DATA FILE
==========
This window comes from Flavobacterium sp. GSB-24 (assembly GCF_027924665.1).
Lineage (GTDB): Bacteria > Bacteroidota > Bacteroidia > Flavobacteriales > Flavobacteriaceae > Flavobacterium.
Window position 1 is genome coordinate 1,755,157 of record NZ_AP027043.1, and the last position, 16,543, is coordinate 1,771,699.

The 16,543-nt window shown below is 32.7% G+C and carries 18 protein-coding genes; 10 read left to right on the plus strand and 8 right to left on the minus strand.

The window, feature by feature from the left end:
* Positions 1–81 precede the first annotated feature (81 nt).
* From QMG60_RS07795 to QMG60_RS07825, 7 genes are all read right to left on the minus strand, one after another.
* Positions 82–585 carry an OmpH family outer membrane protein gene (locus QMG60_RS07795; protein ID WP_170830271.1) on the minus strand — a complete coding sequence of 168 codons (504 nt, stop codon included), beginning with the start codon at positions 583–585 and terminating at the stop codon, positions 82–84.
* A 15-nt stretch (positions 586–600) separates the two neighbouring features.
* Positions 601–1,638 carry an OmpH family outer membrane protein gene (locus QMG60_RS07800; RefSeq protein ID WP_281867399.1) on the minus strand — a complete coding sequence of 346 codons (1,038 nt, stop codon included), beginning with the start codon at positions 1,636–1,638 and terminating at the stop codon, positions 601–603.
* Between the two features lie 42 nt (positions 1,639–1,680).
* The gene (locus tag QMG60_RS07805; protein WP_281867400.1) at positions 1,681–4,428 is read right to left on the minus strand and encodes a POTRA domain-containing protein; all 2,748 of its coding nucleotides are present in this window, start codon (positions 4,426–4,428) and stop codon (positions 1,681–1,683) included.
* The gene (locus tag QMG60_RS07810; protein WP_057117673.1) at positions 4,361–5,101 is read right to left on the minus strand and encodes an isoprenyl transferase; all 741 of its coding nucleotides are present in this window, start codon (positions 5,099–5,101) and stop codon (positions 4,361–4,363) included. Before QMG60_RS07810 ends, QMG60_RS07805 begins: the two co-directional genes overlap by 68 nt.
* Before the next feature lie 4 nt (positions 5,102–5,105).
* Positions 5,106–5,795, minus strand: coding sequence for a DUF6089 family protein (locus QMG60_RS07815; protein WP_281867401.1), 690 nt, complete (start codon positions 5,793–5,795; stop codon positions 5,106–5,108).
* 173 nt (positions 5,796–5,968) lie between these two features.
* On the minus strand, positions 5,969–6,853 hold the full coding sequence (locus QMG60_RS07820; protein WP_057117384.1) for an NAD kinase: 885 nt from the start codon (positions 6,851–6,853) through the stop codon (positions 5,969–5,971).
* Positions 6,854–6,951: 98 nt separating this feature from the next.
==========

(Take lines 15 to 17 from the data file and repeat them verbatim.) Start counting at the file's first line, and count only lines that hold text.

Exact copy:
* Positions 5,106–5,795, minus strand: coding sequence for a DUF6089 family protein (locus QMG60_RS07815; protein WP_281867401.1), 690 nt, complete (start codon positions 5,793–5,795; stop codon positions 5,106–5,108).
* 173 nt (positions 5,796–5,968) lie between these two features.
* On the minus strand, positions 5,969–6,853 hold the full coding sequence (locus QMG60_RS07820; protein WP_057117384.1) for an NAD kinase: 885 nt from the start codon (positions 6,851–6,853) through the stop codon (positions 5,969–5,971).